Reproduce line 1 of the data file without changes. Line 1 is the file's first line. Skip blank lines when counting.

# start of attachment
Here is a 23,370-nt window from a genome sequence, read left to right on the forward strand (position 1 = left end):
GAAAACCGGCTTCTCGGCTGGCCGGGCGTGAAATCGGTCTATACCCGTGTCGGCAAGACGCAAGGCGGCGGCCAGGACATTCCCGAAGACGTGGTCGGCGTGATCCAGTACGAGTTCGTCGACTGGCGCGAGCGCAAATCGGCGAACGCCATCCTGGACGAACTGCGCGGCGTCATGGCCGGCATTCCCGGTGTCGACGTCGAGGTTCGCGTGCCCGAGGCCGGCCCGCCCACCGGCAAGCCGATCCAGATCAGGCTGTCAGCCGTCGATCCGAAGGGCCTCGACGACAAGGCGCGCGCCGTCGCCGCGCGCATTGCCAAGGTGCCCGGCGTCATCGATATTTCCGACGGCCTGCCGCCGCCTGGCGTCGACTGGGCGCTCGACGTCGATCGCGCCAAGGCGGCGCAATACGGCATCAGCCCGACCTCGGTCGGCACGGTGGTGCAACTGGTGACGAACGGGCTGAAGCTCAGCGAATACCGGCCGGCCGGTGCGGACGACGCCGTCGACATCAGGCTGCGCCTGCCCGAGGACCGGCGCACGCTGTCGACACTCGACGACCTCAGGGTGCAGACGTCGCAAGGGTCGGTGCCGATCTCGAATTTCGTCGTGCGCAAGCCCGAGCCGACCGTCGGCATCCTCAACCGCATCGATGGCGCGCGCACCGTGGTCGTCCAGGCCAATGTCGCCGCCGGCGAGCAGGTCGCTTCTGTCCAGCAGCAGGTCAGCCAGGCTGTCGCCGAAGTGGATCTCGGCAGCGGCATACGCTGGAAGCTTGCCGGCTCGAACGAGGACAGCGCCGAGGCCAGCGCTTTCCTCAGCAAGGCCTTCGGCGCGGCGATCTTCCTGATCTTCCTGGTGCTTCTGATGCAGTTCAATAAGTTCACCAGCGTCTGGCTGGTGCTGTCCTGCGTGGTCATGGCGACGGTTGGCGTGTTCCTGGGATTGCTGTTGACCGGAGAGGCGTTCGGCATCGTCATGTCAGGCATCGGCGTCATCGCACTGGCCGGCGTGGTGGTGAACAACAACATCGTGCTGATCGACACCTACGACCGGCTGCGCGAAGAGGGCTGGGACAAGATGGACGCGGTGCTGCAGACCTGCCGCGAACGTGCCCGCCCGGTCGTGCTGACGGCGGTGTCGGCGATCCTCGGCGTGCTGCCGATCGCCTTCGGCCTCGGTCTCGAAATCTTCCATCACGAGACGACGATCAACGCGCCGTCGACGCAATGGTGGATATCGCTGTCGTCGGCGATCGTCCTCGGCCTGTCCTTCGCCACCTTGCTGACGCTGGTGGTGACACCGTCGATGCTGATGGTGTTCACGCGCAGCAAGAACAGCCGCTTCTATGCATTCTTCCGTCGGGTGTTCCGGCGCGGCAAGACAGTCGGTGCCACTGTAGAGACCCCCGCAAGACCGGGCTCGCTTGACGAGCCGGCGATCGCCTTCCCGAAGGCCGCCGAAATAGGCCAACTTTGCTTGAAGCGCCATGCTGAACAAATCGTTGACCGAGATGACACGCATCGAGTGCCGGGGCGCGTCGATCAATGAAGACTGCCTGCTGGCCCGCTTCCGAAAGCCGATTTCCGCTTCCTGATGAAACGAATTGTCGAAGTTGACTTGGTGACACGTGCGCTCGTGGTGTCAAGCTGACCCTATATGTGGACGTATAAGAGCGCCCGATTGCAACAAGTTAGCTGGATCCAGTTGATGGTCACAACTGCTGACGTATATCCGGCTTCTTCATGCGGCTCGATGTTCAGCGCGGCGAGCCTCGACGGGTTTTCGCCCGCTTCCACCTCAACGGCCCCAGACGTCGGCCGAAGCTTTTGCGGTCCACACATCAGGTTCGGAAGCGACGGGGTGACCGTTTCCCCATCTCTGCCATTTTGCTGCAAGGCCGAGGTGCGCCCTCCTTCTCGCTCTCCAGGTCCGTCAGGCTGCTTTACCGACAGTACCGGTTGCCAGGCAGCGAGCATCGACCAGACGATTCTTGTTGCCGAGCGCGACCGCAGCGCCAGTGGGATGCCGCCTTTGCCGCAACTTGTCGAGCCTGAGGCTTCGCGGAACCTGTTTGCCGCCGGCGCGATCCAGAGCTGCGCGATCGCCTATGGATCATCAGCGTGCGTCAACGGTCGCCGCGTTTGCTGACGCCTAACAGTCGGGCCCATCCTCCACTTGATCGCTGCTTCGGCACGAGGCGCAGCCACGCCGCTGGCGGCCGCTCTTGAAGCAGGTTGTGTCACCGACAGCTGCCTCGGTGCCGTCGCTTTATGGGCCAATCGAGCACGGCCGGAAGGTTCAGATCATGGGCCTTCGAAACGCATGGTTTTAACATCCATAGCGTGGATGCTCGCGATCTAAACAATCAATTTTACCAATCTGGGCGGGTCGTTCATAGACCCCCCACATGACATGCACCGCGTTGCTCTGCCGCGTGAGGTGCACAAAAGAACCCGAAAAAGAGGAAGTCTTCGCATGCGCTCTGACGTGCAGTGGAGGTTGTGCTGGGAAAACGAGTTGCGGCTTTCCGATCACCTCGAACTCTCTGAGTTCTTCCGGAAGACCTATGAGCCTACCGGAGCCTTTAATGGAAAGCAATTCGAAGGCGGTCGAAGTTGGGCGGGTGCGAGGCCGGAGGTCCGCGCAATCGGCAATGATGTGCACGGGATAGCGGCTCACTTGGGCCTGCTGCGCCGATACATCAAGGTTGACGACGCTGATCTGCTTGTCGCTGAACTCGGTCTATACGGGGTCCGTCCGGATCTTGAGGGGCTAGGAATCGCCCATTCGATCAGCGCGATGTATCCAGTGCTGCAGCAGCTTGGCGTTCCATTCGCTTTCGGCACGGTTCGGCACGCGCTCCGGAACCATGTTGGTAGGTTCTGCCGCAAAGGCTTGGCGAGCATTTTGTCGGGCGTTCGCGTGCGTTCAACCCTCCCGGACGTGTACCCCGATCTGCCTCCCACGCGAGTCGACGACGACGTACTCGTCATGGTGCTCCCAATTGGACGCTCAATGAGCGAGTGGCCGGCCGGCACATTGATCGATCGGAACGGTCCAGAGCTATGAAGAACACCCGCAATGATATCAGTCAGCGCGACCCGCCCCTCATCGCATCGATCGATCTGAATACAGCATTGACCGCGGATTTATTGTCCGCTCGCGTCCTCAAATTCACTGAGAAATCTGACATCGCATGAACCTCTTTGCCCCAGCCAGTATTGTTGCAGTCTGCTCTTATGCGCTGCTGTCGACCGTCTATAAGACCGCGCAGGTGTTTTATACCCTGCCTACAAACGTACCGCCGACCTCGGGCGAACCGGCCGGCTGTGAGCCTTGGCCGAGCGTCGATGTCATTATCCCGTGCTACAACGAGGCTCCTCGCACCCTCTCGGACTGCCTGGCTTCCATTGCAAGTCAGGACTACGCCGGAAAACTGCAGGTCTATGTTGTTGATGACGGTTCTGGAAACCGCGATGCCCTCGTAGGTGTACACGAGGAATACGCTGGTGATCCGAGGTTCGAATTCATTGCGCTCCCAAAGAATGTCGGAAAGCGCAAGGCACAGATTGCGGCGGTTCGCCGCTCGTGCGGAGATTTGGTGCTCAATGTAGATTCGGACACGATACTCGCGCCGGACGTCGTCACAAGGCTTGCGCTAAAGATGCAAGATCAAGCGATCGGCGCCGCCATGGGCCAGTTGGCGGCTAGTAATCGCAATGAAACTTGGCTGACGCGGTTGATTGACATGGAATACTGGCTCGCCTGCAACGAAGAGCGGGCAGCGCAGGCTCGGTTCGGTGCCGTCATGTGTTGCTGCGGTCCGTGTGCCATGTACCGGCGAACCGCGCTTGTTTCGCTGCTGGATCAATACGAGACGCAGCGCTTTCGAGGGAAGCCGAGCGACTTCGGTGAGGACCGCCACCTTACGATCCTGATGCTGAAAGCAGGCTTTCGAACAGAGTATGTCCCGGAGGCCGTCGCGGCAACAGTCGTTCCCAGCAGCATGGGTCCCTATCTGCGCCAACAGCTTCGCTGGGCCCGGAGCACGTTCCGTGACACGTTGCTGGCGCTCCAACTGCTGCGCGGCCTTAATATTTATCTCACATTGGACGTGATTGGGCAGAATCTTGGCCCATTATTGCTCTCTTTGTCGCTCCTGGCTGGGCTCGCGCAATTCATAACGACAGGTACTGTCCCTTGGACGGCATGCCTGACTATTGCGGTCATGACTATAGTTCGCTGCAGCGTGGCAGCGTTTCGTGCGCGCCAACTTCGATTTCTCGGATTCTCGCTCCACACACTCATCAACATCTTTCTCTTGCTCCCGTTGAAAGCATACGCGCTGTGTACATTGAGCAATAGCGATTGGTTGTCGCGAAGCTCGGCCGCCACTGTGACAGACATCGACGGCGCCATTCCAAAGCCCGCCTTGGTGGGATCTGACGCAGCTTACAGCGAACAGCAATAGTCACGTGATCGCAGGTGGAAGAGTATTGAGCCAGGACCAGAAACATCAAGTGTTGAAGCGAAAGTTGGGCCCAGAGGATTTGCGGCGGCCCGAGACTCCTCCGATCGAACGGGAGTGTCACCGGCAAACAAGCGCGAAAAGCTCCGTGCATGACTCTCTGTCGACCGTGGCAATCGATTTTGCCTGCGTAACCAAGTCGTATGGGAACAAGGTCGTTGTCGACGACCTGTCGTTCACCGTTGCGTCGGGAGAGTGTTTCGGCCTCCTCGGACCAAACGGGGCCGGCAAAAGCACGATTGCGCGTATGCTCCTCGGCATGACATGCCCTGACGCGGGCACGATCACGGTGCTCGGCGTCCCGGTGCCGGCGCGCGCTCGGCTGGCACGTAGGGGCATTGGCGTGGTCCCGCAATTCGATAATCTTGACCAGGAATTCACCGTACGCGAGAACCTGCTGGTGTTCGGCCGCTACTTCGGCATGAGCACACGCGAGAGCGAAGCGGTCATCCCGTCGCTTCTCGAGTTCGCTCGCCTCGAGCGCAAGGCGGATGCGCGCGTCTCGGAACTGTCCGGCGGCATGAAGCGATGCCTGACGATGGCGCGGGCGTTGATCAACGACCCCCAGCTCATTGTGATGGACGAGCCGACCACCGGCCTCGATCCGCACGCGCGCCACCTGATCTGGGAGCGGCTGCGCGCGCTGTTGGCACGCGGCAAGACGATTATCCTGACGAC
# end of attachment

Here is a 23,370-nt window from a genome sequence, read left to right on the forward strand (position 1 = left end):